- Sarah Shearer, a Fresenius Kidney Care clinic director in Houston, realized a dialysis patient waiting for a kidney transplant had an even more urgent need in the aftermath of the storm: a ride home. So, Shearer took the patient home with her.
In an interview with CNN, Shearer said she and her staff were working 15-hour days to keep up with demand. Many patients flocked to her clinic because of impassable roads or flooded clinics elsewhere. Dialysis patients can’t simply forego treatment – they need it to filter toxins from their blood so they can survive.
Shearer noted the optimism shown by staff and patients. She said, “To hear patients laughing and encouraging each other, it is something you would have to be here to believe.”
Read the full story here.
- The volunteers at George R. Brown Convention Center also took care of vulnerable hurricane victims who suffer from chronic illnesses. NPR’s “All Things Considered” spoke with Kristen Malaer, a volunteer and social worker who was meeting with patients.
“There is such an unmet medical need,” she said. “Just going and connecting with people, you find out so many of them are diabetic or so many of them have chronic medical illness, that serving them all is pretty overwhelming.”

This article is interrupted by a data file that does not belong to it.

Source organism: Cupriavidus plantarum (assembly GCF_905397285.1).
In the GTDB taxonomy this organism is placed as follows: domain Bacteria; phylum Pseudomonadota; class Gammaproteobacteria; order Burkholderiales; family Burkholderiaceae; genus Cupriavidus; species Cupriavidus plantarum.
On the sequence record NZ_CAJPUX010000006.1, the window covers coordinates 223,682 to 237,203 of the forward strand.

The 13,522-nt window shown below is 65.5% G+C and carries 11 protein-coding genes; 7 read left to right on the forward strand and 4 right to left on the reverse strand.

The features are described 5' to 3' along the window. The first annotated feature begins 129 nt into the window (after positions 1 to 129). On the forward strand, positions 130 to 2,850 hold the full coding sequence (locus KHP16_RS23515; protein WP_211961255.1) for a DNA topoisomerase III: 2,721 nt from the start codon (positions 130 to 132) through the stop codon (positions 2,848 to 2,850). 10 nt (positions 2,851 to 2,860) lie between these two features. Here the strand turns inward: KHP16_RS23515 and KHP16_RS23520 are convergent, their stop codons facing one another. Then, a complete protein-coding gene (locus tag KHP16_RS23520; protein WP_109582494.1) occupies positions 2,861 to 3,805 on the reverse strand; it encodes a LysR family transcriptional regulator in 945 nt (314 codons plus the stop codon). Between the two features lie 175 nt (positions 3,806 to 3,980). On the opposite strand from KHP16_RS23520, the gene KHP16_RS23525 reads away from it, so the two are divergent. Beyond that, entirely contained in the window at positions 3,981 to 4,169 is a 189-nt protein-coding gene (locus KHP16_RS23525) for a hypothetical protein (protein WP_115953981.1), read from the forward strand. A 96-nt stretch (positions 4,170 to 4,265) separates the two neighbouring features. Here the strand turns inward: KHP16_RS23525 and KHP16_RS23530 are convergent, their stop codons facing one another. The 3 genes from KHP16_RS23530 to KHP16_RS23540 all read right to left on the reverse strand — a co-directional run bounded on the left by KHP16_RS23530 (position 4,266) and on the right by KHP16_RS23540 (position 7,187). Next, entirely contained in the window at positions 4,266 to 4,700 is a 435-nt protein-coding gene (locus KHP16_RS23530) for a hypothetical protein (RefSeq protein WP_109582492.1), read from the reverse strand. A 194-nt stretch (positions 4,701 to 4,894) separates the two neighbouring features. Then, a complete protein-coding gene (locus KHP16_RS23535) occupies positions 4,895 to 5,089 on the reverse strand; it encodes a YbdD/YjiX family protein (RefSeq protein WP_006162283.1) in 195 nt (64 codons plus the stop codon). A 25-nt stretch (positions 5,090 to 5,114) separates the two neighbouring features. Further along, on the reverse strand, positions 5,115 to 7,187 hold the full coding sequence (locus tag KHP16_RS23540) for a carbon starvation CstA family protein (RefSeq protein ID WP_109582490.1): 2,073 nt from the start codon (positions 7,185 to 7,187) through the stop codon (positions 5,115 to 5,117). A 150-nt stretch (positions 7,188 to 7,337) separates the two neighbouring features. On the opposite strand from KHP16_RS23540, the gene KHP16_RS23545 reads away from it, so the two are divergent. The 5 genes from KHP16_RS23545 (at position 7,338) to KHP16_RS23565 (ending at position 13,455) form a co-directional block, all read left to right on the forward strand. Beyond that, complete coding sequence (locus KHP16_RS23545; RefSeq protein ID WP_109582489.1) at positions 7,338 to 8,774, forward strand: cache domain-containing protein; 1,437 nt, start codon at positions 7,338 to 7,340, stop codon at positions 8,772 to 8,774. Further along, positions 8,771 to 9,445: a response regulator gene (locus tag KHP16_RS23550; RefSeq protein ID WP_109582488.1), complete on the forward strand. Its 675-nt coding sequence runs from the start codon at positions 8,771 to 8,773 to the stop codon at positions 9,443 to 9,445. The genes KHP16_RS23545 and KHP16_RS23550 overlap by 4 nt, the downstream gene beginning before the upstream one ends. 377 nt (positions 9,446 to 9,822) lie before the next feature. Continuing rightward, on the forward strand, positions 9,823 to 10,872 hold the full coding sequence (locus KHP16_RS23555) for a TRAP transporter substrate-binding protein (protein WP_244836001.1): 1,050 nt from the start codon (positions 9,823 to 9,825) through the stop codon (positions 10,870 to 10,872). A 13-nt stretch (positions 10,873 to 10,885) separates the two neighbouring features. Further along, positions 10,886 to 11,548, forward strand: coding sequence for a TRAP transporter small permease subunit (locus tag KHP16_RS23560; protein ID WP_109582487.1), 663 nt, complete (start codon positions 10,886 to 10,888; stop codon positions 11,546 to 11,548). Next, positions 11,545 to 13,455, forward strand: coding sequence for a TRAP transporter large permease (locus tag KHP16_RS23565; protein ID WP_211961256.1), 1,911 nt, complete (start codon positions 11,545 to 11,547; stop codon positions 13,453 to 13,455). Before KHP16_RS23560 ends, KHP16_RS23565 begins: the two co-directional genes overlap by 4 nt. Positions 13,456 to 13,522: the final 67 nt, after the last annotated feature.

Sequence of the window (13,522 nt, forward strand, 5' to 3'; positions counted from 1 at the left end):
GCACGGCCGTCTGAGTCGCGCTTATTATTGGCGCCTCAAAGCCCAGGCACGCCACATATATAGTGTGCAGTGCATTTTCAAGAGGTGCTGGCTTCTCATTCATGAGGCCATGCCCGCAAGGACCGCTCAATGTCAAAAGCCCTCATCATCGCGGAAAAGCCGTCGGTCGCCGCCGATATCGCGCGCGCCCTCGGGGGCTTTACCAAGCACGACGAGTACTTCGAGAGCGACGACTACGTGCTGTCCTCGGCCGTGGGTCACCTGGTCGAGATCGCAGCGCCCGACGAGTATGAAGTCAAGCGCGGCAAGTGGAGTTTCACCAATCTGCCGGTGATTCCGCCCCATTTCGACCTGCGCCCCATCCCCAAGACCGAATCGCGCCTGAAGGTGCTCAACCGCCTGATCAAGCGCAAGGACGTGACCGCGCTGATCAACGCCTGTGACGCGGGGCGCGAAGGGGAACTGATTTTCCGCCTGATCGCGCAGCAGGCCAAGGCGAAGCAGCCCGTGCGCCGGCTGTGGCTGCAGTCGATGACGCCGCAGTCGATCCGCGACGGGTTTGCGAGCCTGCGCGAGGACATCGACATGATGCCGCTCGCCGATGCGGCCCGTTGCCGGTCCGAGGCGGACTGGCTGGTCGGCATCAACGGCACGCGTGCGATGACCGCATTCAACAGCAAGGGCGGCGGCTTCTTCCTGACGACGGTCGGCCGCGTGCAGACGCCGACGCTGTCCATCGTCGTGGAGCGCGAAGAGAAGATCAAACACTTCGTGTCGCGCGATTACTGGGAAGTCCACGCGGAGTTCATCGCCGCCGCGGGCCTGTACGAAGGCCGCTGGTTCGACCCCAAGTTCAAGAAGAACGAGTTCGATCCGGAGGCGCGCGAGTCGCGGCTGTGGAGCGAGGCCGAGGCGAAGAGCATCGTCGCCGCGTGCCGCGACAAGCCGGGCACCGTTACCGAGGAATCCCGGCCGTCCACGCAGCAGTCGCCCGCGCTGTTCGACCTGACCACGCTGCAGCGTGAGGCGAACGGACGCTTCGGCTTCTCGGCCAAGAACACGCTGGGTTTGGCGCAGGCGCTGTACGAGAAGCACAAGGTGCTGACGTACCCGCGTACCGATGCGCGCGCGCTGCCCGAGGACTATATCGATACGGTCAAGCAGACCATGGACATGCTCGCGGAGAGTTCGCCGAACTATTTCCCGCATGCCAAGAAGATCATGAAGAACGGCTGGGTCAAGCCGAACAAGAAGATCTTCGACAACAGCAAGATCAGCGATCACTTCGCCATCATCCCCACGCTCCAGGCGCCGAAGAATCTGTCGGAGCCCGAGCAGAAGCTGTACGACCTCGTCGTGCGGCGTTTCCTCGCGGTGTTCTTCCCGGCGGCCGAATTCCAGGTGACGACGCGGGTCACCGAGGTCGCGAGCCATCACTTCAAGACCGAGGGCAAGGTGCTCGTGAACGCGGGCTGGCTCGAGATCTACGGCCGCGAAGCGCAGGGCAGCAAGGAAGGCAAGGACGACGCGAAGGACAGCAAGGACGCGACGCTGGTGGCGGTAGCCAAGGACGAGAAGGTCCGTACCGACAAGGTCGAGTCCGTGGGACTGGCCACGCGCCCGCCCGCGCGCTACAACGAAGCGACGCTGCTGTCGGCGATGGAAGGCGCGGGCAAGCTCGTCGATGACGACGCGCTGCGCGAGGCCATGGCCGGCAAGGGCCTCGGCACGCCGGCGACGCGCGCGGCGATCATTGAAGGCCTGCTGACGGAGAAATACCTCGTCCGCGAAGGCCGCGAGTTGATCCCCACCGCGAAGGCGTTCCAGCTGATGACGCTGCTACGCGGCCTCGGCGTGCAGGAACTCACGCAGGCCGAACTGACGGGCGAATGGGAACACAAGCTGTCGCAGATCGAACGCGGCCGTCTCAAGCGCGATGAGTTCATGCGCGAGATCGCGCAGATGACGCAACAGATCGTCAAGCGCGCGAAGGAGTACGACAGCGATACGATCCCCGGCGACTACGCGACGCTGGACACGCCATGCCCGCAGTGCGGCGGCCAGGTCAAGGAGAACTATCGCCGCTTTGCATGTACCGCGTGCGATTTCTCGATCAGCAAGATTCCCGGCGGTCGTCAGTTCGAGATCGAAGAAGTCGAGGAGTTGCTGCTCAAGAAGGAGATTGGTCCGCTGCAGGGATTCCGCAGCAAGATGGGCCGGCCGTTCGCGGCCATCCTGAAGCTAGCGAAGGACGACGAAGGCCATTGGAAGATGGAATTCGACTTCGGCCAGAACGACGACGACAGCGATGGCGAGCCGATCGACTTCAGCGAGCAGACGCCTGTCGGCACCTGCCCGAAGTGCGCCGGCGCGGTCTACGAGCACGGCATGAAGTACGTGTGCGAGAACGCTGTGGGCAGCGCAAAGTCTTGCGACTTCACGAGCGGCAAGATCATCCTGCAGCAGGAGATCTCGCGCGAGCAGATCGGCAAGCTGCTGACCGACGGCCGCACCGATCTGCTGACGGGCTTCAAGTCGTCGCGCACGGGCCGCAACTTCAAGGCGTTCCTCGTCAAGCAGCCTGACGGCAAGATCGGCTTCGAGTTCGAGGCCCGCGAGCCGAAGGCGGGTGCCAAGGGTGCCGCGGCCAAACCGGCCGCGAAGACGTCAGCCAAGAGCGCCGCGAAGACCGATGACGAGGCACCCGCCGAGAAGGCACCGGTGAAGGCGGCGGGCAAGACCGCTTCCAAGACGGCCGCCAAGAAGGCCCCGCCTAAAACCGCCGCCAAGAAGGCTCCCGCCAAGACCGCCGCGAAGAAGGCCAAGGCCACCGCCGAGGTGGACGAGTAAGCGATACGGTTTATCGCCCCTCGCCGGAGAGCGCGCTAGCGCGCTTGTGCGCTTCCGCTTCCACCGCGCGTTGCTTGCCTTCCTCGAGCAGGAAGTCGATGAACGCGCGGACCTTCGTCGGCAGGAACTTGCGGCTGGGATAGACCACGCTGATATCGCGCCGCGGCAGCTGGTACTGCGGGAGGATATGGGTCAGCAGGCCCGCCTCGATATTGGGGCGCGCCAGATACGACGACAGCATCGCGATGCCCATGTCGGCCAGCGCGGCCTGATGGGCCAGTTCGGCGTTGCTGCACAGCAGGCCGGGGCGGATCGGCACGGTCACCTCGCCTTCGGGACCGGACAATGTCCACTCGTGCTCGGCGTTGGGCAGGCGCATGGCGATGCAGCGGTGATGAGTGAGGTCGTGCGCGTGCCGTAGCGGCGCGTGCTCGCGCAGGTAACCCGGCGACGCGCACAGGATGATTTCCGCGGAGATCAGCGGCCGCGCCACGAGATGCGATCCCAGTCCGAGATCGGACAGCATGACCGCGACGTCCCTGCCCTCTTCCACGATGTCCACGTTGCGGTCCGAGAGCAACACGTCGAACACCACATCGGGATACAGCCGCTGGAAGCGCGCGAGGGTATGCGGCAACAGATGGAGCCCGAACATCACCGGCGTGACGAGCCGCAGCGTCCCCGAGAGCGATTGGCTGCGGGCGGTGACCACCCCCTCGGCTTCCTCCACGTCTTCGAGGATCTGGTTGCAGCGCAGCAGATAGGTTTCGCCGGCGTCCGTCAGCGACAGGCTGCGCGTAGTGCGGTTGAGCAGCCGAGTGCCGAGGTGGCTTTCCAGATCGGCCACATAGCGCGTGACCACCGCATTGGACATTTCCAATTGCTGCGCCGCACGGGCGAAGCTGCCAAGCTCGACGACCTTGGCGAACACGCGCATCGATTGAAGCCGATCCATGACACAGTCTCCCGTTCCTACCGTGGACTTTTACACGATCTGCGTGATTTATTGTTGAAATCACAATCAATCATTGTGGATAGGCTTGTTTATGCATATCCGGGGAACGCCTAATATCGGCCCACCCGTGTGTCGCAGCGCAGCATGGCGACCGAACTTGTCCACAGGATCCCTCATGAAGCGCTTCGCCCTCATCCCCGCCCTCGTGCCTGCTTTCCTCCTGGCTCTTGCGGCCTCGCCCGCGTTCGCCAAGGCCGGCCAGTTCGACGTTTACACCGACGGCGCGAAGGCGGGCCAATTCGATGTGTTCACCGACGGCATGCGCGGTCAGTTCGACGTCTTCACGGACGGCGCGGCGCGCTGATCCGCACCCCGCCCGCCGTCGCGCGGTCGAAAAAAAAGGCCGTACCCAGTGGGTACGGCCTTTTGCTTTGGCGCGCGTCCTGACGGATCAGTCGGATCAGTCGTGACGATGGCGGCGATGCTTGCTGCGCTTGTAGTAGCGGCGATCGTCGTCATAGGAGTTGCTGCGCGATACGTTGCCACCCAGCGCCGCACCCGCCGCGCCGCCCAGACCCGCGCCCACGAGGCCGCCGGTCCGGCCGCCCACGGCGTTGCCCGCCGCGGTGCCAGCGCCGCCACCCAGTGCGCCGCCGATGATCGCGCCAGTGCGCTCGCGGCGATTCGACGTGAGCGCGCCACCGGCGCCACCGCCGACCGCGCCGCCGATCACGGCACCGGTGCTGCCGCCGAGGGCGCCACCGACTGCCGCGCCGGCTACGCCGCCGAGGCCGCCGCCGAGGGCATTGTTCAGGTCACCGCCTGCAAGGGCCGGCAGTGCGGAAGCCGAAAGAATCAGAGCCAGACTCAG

For the full story, click here.
- Dozens of “runners” are still bringing life-saving insulin and other supplies to diabetics in rural areas as storm recovery continues.
9.1 percent of residents have type 2 diabetes, and access to insulin is critical to staying alive.
American Diabetes Association, JDRF and Insulin for Life announced a partnership Friday to ship more than 3,000 pounds of donated diabetes supplies to people affected by Hurricane Harvey, including 200,000 syringes, 50,000 pen needles and 20,000 alcohol pads.”
To read more about the community’s efforts to provide insulin and supplies to diabetes patients, click here.
- Cancer centers throughout Texas have also been opening their doors to displaced cancer patients. Texas Oncology has more than 170 locations statewide for victims of Hurricane Harvey.
“Having to deal with cancer on top of natural disaster is almost unbearable, so (we are doing) anything we can do to support them,” Dr. Sylvia Jaramillo explained in an interview with KVUE. Texas Oncology opened up clinics statewide to accept patients who need exams, treatments and other services.
To read more about Texas Oncology and the work they’re doing to help victims of Hurricane Harvey, click here.